LITTLE ROCK, Ark., April 22 (UPI) — A U.S. research chemist suggests daily consumption of a large glass of cranberry juice can help prevent urinary tract infections.
However, Ronald Prior of the U.S. Department of Agriculture in Little Rock, Ark., also says proanthocyanides levels in cranberry products vary and there is a need for standardized testing.
Prior proposes using the new BL-DMAC method as a way of providing a standard, quick and commercially viable measure of cranberry proanthocyanides levels.
Prior and colleagues had proanthocyanides levels analyzed using the BL-DMAC method using 11 powdered samples of cranberry products to five different analytical laboratories — three in the United States, one in China and one in Europe. They found each laboratory reported statistically consistent results.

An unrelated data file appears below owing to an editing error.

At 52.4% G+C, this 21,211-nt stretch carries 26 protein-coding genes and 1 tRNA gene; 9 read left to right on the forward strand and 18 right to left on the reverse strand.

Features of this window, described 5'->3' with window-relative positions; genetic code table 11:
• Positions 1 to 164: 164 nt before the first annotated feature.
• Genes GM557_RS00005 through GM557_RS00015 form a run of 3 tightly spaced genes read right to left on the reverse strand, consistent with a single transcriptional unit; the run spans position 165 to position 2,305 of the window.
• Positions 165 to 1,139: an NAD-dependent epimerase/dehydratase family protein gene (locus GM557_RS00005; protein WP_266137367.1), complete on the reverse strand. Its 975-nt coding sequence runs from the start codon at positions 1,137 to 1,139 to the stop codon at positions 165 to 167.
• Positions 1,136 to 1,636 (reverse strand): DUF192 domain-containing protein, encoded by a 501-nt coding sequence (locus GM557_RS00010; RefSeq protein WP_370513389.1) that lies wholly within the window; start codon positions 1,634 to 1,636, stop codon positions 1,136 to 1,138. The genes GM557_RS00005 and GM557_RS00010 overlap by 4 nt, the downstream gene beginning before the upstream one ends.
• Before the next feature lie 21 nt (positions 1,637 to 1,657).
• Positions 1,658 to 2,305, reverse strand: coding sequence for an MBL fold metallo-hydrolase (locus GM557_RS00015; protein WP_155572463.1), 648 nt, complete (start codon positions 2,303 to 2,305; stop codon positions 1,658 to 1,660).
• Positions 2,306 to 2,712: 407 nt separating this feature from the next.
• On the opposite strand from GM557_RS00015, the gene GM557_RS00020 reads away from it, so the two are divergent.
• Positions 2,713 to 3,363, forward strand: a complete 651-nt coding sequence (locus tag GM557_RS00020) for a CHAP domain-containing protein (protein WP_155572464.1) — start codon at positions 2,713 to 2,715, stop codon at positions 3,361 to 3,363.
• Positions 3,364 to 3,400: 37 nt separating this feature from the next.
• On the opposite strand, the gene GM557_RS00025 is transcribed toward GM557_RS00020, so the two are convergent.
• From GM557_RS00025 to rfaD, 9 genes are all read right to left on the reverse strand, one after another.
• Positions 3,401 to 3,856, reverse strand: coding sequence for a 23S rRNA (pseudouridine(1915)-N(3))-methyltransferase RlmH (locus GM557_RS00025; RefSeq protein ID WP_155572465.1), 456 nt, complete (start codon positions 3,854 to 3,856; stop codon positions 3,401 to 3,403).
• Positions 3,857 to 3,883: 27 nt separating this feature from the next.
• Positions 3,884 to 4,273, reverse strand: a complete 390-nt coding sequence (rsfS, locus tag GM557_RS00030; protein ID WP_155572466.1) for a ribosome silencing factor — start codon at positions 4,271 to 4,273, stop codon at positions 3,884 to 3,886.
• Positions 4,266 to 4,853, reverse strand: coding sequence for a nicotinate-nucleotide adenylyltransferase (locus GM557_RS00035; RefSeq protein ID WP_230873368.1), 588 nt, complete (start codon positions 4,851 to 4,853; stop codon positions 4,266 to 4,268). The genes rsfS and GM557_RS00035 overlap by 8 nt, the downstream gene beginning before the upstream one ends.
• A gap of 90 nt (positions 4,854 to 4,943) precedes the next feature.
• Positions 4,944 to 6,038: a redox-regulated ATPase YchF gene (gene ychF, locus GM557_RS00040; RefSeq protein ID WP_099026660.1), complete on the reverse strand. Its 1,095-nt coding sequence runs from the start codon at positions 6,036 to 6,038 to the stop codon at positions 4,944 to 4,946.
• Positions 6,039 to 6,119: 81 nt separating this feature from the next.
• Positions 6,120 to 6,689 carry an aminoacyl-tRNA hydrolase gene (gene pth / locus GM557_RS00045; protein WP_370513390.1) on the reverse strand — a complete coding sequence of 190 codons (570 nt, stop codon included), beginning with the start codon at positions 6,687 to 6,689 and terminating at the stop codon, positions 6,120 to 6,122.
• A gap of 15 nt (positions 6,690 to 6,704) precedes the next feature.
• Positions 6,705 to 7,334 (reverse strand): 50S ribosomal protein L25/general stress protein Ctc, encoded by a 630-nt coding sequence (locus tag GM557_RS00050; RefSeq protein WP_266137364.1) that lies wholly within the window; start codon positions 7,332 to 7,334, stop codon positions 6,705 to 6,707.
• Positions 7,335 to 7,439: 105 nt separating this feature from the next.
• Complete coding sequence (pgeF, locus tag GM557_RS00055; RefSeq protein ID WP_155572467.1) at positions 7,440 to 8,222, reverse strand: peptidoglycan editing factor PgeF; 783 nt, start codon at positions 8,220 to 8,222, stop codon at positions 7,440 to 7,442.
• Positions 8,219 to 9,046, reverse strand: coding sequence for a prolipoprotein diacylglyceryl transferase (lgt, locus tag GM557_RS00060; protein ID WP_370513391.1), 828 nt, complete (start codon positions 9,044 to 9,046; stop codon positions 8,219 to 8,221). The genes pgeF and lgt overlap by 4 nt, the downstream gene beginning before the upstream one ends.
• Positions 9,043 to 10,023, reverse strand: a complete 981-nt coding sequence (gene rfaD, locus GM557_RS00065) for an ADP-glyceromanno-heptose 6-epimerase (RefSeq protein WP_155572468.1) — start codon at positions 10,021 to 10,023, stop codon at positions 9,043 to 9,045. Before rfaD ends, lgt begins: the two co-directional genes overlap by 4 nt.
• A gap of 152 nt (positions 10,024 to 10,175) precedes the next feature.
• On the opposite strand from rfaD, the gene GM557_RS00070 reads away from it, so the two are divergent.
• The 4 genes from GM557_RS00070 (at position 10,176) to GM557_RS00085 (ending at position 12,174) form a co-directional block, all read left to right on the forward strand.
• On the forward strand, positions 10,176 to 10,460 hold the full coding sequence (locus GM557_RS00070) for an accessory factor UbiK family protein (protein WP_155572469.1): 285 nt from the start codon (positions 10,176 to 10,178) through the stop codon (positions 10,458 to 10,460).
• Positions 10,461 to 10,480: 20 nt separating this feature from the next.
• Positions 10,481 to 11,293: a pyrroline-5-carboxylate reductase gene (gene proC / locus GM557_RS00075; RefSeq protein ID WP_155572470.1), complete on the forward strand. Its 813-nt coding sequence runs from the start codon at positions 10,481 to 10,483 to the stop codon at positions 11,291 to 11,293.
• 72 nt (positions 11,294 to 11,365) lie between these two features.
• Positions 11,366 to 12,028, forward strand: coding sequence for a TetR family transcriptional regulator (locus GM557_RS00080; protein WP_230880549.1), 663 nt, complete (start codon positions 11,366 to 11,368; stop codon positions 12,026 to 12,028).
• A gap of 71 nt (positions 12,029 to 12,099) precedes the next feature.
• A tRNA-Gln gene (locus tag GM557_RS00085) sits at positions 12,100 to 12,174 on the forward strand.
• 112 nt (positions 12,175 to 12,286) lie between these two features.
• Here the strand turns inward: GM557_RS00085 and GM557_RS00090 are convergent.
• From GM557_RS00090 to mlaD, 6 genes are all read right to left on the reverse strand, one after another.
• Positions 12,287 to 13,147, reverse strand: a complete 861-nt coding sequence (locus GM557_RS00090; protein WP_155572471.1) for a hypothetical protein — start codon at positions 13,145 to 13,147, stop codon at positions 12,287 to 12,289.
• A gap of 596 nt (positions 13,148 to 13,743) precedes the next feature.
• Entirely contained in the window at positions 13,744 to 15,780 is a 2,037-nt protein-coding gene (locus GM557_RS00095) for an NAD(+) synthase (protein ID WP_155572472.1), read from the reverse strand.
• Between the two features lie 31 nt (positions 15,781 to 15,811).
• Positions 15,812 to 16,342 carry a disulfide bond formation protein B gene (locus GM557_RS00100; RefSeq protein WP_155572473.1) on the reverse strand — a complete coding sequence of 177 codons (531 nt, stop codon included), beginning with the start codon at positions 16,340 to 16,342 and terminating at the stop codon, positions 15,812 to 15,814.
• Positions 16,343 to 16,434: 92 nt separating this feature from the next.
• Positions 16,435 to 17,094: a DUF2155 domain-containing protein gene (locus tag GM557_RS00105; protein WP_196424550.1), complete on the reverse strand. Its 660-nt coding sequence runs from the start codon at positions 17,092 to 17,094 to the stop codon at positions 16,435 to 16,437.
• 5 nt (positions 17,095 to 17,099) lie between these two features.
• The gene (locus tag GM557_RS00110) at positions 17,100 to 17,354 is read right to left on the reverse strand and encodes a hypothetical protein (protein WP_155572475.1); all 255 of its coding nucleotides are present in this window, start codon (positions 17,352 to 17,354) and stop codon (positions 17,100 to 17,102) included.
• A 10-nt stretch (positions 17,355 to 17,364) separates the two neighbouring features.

Prior explains proanthocyanides in cranberry products are molecularly linked together in polymers in such a way that prevents infection-causing bacteria from adhering to cells of the urinary tract.
Other foods such as grapes also contain proanthocyanides, but they lack the linkages that elicit the anti-adhesion effect of cranberry products, Prior says.
The study is published in the Journal of the Science of Food and Agriculture.
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